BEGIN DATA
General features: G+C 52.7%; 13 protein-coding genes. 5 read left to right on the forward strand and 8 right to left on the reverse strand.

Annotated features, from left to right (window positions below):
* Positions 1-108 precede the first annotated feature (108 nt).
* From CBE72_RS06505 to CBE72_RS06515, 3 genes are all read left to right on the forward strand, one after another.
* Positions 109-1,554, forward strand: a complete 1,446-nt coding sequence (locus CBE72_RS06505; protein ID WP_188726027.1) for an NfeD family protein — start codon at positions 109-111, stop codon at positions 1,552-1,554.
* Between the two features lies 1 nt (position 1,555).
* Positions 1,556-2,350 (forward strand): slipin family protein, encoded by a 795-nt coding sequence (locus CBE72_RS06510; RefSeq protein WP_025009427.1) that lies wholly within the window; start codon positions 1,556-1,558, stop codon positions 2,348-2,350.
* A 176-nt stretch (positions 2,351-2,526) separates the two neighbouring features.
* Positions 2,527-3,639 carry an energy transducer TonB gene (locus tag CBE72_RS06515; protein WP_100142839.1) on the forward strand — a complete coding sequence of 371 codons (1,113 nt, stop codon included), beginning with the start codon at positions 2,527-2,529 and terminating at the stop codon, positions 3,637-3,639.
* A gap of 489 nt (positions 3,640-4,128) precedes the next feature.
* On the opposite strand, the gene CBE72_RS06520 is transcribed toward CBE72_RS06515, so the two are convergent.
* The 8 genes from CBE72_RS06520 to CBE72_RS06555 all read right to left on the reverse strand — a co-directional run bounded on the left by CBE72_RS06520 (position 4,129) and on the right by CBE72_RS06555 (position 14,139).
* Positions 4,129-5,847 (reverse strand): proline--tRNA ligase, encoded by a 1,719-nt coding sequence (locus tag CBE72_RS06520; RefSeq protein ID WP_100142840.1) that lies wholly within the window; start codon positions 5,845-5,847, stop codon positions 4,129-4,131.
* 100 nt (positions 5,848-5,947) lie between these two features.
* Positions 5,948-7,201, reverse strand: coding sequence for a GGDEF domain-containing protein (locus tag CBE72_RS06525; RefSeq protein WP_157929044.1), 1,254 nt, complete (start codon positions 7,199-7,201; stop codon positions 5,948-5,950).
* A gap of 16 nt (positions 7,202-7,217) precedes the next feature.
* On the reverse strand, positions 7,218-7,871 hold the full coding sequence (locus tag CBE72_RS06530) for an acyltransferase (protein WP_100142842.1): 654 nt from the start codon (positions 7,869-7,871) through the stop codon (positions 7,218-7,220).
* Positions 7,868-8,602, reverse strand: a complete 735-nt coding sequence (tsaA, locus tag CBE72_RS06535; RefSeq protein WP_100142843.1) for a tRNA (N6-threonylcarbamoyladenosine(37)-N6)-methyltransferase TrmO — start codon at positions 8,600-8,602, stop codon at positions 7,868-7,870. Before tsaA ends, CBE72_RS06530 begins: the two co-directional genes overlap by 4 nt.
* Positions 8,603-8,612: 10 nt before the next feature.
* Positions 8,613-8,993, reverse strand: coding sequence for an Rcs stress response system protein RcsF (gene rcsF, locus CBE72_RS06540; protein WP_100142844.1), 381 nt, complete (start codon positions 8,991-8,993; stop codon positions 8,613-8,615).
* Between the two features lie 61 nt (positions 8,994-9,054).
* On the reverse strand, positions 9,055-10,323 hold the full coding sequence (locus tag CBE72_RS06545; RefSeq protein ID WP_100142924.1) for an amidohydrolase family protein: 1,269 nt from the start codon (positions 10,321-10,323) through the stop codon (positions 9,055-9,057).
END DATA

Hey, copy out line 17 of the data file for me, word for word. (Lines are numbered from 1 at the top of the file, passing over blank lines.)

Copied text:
* On the reverse strand, positions 7,218-7,871 hold the full coding sequence (locus tag CBE72_RS06530) for an acyltransferase (protein WP_100142842.1): 654 nt from the start codon (positions 7,869-7,871) through the stop codon (positions 7,218-7,220).